As teenagers in high school, Luis Tinoco and Dulce Garcia rolled in different circles. Tinoco was the loud guy in the hallways, always cracking jokes.
“And I was the opposite,” Garcia said. “Really quiet, really shy, really serious.”
“That’s why I never talked to her, because she was always with that mean face,” Tinoco said jokingly.
Garcia said she wasn’t mean, just focused. She was a steadfast 16-year-old with a 20-year plan.
“I was going to conquer the world,” she said. “I was going to go off to school, become a lawyer one day. I had hopes of being a judge.”
Garcia said that was before she realized what it meant to be an unauthorized immigrant. She graduated and got accepted into her dream school, the University of California, Davis, but back then, without a Social Security number, she couldn’t take out loans to pay her tuition. So she went to community college instead and stayed put in San Diego. A year later, she and Tinoco crossed paths again at a party.
“And that's when we actually both started talking about our struggles,” Tinoco said. “The similarities of what we wanted in life and what we couldn’t achieve at the time."
Tinoco is also unauthorized. Like Garcia, he was brought to the U.S. from Mexico when he was just a little kid.
The two have been together ever since that night, and for 15 years, they’ve pushed each other to achieve what they wanted in life. They worked multiple jobs that paid under the table, took night classes and saved whatever they could.
Today, Garcia, who did become a lawyer, runs her own firm and specializes in immigration law. She has around 50 clients, and her degrees, along with an American flag, decorate the walls of her offices. Just a few blocks away is Tinoco's auto body shop. He's been in business for himself for a decade.
Between them, these two entrepreneurs, part of the Deferred Action for Childhood Arrivals program, employ six people. And their businesses are doing well enough that they’ve bought a house together. Tinoco also recently expanded into a bigger shop.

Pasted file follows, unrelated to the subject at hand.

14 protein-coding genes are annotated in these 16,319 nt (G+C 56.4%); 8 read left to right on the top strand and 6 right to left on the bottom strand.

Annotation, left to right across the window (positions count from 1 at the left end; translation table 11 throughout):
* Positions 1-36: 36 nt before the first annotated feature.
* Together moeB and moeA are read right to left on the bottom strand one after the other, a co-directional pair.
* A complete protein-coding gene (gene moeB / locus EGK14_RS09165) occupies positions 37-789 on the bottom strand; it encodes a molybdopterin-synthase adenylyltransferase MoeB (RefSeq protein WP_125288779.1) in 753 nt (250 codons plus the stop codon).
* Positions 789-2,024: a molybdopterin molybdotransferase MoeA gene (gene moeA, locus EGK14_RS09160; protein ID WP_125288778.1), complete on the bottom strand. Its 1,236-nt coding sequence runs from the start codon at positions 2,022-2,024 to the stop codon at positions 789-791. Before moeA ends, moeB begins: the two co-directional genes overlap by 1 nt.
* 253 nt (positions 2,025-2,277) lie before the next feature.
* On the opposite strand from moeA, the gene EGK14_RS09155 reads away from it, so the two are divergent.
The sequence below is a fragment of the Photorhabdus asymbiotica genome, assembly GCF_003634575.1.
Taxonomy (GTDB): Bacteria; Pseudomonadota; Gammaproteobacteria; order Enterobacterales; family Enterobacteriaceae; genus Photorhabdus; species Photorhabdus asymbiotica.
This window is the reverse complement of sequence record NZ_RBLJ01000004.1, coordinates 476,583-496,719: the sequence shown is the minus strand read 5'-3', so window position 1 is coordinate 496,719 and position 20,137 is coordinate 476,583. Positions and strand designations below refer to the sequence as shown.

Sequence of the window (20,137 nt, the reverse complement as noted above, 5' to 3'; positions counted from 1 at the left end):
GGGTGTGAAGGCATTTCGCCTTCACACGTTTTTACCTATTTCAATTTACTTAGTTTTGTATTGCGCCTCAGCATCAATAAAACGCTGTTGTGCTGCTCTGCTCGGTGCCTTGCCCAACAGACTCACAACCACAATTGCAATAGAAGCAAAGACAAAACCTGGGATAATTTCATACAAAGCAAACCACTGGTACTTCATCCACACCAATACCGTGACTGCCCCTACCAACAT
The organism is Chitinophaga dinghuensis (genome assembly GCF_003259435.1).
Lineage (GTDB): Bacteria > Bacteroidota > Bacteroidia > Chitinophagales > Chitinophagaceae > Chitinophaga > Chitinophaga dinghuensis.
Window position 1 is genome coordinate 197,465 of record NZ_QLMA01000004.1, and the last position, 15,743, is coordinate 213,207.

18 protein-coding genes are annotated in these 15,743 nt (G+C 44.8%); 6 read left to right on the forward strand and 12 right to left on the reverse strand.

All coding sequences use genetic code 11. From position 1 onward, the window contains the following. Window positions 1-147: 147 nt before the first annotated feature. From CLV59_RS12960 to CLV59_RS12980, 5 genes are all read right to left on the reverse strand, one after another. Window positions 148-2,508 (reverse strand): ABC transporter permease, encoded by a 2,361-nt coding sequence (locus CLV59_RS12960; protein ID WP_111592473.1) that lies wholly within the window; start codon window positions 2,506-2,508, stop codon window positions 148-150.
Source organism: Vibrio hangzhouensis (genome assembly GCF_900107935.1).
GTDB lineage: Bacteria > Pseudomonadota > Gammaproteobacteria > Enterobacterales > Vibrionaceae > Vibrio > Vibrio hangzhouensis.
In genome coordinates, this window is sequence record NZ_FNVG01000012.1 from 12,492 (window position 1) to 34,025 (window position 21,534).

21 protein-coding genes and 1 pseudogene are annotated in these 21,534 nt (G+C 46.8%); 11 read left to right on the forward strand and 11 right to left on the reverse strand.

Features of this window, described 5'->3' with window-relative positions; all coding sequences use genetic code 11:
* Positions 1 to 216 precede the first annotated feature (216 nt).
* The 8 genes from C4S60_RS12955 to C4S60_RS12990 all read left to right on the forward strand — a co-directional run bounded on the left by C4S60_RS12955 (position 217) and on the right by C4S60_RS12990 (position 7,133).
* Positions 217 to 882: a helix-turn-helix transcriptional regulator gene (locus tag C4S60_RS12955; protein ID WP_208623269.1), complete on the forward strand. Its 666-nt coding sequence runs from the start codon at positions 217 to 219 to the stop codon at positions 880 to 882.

About 5 percent of DACA recipients have started their own businesses since enrolling in the program, according to the Center for American Progress. Garcia said her legal status under DACA gave her a sense of security.
“It meant that I could walk into any of the government offices and ask for the business name, the business license, the employer ID number,” she said. “It meant that I can walk into any door and it’s not going to be closed to my face.”
For Tinoco, who began running his shop before DACA, his status gave him “more of a clarity of where [my] business is going. Before, I was just, like, I can lose it tomorrow.”
Both recently renewed their DACA status until 2019. If the program isn’t saved, more DACA recipients could go into business for themselves since it would be harder to hold onto their jobs.
But Garcia said her practice would likely collapse.
“I wouldn't be able to walk into an ICE office to check in a client,” she said. “I wouldn't be able to walk into immigration court, because my opponent would be ready to issue a notice to appear for me.”
And she said immigration cases can last years — it’d be unclear if she has that much time.
“I can't imagine someone that would say, ‘Oh, I'm dealing with this very traumatic experience in my life right now that I'm here to get help with, but I'm also going to have to deal with my lawyers’ drama,’” she said.
Tinoco said he’d keep right on fixing cars, despite the risk.
“I'm not going to hide — no! It took me so hard to build this, to establish this,” he said.
In the meantime, Garcia is putting her legal training to work — for herself. She and five other DACA recipients filed suit against the Trump administration last month, trying to block it from ending the program. Not long after the suit became public, the nasty voicemails started rolling in.
“You have leeched off of our country,” one woman said. “I want you to go home and make your own country great. This is not your country.”
Garcia said she doesn’t let people like that get to her. But when one man — not a client — left her a one-star review on her business page, that crossed that line.
“This business is like my child right now,” she said. “And it's like, 'Oh, gosh, you can attack me personally, but when you go after my business … now we're talking. Now, I’m, like, truly angry.” Because, she said, not everything has to do with how she got here. This is about what she’s done since she’s been here, since she was that shy 16-year-old with a 20-year-plan.
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